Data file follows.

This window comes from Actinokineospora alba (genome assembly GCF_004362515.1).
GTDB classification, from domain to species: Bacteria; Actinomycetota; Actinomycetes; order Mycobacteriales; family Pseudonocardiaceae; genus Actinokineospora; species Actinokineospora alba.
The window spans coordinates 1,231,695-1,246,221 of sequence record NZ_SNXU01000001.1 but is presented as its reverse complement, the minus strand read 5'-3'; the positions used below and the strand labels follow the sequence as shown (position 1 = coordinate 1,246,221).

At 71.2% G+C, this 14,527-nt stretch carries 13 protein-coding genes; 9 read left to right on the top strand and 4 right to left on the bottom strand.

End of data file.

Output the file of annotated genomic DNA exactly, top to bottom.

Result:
This window comes from Actinokineospora alba (genome assembly GCF_004362515.1).
GTDB classification, from domain to species: Bacteria; Actinomycetota; Actinomycetes; order Mycobacteriales; family Pseudonocardiaceae; genus Actinokineospora; species Actinokineospora alba.
The window spans coordinates 1,231,695-1,246,221 of sequence record NZ_SNXU01000001.1 but is presented as its reverse complement, the minus strand read 5'-3'; the positions used below and the strand labels follow the sequence as shown (position 1 = coordinate 1,246,221).

At 71.2% G+C, this 14,527-nt stretch carries 13 protein-coding genes; 9 read left to right on the top strand and 4 right to left on the bottom strand.